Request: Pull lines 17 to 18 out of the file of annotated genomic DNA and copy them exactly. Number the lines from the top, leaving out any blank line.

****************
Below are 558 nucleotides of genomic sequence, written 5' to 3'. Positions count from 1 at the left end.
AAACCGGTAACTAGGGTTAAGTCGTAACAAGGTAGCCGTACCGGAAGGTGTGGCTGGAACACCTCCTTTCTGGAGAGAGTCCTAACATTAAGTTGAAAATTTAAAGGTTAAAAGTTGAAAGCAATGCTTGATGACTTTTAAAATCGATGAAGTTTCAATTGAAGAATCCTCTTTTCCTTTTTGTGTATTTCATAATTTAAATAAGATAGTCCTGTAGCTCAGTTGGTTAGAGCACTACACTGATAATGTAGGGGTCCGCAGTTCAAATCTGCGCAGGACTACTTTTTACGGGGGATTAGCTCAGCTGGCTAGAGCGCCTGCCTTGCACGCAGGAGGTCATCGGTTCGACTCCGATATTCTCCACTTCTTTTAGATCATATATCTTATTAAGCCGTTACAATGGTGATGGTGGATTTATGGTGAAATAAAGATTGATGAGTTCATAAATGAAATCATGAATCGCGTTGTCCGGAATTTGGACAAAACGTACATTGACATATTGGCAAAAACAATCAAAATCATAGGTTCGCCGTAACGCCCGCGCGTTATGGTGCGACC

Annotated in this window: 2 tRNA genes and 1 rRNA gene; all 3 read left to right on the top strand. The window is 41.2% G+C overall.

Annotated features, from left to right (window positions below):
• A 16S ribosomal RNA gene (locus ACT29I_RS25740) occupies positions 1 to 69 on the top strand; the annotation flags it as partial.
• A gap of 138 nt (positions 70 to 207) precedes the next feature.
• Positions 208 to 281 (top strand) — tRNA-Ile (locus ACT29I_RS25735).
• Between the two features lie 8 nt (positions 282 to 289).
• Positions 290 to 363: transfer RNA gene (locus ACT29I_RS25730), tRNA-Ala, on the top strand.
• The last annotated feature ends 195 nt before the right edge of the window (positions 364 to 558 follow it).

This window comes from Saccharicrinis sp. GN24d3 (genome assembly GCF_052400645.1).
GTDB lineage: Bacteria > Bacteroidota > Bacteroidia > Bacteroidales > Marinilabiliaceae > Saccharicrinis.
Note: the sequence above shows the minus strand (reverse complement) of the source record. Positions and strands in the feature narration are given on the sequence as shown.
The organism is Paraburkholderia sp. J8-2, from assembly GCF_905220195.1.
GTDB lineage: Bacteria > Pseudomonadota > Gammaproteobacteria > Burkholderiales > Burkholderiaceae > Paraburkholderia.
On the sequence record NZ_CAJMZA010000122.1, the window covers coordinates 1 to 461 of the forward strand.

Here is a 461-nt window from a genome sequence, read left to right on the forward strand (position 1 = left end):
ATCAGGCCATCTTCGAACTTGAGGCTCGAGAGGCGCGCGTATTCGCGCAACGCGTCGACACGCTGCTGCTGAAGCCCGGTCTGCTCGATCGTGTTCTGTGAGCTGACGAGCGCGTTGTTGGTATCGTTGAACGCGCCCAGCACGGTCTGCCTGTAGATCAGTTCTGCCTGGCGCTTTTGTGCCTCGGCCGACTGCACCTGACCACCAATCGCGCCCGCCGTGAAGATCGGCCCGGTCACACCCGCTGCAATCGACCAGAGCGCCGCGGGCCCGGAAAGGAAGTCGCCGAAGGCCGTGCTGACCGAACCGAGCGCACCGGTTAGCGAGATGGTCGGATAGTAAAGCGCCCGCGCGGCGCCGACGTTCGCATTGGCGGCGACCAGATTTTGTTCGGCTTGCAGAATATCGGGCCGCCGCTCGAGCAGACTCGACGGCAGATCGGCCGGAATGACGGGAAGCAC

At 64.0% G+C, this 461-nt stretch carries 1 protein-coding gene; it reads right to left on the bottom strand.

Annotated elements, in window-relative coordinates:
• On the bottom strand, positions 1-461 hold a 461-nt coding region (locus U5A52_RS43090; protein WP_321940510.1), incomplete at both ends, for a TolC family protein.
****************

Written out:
Here is a 461-nt window from a genome sequence, read left to right on the forward strand (position 1 = left end):
ATCAGGCCATCTTCGAACTTGAGGCTCGAGAGGCGCGCGTATTCGCGCAACGCGTCGACACGCTGCTGCTGAAGCCCGGTCTGCTCGATCGTGTTCTGTGAGCTGACGAGCGCGTTGTTGGTATCGTTGAACGCGCCCAGCACGGTCTGCCTGTAGATCAGTTCTGCCTGGCGCTTTTGTGCCTCGGCCGACTGCACCTGACCACCAATCGCGCCCGCCGTGAAGATCGGCCCGGTCACACCCGCTGCAATCGACCAGAGCGCCGCGGGCCCGGAAAGGAAGTCGCCGAAGGCCGTGCTGACCGAACCGAGCGCACCGGTTAGCGAGATGGTCGGATAGTAAAGCGCCCGCGCGGCGCCGACGTTCGCATTGGCGGCGACCAGATTTTGTTCGGCTTGCAGAATATCGGGCCGCCGCTCGAGCAGACTCGACGGCAGATCGGCCGGAATGACGGGAAGCAC